“Underlying most arguments against the free market is a lack of belief in freedom itself.”-Milton Friedman

Today marks the one hundredth anniversary of economist Milton Friedman’s birth.

In an op-ed piece in the  Jane Shaw, president of the John W. Pope Center for Higher Education Policy in Raleigh, North Carolina, wrote , “For the past five years, Friedman’s birthday has been celebrated worldwide by numerous organizations… This year’s observances will include 136 events in 44 countries.”

Milton Friedman is best known for his theories on capitalism and free markets. Cynthia Crain and Dwight Lee, authors of Profiles in Economics: Milton Friedman, wrote, “While he recognized that government has an important role to play in protecting people’s rights, he also believed that government does the most to promote prosperity and protect freedom when its role is limited.”

Friedman’s theories on free market economies were not popular in his day. According to Shaw, “Friedman publicly championed capitalism at a time when socialism was in ascendance around the world and government intervention was viewed as inevitable and necessary in the United States.”

“Friedman was almost alone in many of his views during the first half of his career. But the power of his arguments and empirical findings began convincing more and more of his fellow economists that his free-market views were correct,” wrote Crain and Lee. And in 1976, Friedman won the Nobel Prize in Economics for his contributions to monetary theory and history.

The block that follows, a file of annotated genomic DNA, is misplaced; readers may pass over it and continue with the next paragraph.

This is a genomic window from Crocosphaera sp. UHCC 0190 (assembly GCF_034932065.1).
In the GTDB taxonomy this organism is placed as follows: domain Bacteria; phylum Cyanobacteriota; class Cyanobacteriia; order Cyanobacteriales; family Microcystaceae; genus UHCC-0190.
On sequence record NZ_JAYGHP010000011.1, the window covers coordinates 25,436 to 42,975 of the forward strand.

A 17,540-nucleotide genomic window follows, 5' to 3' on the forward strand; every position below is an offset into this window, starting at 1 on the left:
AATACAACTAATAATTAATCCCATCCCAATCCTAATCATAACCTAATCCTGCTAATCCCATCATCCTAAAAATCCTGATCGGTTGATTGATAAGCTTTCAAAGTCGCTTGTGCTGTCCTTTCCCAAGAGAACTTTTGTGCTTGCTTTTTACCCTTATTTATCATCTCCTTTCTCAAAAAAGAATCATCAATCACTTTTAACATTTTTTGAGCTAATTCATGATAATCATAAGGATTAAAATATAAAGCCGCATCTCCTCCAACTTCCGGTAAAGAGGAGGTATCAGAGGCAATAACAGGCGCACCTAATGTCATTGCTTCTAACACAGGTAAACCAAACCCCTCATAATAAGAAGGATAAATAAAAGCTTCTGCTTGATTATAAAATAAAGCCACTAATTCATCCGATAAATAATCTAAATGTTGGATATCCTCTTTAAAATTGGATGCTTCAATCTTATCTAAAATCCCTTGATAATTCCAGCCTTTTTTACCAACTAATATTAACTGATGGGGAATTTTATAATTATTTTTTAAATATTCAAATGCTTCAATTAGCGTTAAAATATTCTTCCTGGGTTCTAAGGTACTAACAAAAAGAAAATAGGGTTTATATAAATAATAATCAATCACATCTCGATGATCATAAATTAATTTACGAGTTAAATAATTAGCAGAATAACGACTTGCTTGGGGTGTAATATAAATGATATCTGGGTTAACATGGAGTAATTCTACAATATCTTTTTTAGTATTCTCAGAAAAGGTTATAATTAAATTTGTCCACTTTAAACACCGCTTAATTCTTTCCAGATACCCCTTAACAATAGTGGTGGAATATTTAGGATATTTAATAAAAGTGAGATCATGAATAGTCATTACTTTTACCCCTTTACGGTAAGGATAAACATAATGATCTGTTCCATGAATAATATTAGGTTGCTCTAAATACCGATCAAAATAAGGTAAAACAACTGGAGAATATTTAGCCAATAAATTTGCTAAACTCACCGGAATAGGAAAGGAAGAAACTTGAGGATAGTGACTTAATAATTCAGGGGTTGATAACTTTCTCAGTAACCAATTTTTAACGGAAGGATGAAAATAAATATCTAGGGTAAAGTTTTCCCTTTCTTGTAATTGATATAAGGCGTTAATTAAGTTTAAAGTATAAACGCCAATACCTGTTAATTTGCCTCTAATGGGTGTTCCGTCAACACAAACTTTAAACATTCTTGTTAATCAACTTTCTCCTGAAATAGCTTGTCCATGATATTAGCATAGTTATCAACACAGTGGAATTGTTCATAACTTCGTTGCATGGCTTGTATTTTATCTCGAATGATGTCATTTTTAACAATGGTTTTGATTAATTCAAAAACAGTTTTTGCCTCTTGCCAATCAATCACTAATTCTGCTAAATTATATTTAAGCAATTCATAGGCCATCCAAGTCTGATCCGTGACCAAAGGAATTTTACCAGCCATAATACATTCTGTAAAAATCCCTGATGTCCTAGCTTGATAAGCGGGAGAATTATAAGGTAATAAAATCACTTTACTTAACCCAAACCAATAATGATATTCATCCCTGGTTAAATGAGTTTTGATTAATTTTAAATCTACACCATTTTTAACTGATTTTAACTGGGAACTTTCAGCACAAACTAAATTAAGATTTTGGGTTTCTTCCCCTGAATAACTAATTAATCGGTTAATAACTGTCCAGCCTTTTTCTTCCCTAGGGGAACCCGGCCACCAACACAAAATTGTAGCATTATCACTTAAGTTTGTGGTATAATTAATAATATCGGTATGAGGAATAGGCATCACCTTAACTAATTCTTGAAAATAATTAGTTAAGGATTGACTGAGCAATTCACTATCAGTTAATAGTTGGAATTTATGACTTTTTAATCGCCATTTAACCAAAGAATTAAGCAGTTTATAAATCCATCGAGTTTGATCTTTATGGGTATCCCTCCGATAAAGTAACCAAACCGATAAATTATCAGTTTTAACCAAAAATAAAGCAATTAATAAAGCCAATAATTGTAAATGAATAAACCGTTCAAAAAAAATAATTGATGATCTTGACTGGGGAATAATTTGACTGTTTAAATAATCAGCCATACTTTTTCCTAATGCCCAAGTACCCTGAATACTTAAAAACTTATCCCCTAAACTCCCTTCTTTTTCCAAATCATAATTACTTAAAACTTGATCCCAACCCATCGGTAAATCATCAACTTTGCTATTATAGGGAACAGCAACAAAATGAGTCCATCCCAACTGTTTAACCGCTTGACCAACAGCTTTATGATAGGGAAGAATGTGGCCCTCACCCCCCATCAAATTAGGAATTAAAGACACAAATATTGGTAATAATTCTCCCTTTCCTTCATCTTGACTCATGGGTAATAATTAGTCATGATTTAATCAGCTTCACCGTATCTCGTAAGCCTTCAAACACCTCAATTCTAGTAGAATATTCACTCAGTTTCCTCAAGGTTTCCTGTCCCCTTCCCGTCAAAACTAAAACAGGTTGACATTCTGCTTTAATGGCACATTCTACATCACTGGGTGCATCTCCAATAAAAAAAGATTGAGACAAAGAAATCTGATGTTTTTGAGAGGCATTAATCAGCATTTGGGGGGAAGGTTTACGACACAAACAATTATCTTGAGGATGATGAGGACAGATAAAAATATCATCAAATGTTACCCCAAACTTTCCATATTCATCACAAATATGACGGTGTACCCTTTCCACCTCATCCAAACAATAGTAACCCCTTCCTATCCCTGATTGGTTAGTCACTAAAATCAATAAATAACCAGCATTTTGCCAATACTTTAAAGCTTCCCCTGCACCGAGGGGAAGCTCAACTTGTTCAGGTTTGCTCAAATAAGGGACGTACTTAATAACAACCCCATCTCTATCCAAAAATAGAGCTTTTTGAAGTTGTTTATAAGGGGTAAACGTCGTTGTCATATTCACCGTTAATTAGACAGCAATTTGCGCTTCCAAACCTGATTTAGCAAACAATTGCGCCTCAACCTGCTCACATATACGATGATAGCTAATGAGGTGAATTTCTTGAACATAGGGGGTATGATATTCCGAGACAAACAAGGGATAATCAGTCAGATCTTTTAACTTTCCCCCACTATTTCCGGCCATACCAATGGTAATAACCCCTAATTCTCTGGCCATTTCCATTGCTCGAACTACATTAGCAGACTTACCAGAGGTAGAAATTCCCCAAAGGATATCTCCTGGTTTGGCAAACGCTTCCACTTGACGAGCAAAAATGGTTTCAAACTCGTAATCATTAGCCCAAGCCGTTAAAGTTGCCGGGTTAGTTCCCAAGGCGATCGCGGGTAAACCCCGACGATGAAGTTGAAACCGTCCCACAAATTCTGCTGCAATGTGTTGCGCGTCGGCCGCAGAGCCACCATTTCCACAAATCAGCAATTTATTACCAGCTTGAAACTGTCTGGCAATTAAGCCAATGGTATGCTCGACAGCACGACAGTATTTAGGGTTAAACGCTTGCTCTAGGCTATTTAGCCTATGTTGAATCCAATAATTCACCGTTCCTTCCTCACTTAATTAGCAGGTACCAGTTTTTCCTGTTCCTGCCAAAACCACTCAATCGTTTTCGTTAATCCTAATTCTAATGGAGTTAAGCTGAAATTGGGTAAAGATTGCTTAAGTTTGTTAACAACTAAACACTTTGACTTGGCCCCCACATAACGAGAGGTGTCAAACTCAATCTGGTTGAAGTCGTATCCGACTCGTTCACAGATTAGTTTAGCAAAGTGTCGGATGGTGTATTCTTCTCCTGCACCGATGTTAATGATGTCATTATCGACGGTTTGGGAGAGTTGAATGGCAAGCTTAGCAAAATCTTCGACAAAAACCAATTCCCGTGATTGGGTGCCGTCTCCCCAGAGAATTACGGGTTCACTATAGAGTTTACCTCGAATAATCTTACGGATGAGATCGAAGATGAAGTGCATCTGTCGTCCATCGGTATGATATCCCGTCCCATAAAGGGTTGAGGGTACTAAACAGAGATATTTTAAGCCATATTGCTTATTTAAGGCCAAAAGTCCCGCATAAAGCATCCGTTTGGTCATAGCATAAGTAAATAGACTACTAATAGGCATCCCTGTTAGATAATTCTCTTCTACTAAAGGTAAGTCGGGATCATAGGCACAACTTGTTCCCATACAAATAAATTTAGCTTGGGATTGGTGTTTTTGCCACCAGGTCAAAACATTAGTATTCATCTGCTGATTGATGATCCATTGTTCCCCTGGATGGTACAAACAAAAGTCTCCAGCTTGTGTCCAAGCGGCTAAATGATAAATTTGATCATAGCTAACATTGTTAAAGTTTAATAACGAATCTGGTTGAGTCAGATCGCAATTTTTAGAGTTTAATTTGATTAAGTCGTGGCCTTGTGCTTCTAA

Adrianne Loggins
Associate Editor

For more information about Milton Friedman, check out Profiles in Economics: Milton Friedman by Cynthia Crain and Dwight Lee. (ISBN 9781599351807)

Published in: on July 30, 2012 at 12:40 pm  Leave a Comment  
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‎”A good head and a good heart are always a formidable combination.”-Nelson Mandela

Nelson Mandela in 1937

Today in South Africa, millions of children sang happy birthday to the nation’s beloved anti-apartheid freedom fighter and leader, Nelson Mandela. Mandela is ninety-four years old.

According to Kem Knapp Sawyer, author of Champion of Freedom: Nelson Mandela, Mandela spent more than a third of his life in prison after openly fighting the then oppressive South African government for equal rights for the black majority. “Mandela bravely devoted his life to the cherished ideal of ‘a democratic and free society in which all persons live together in harmony with equal opportunities.'”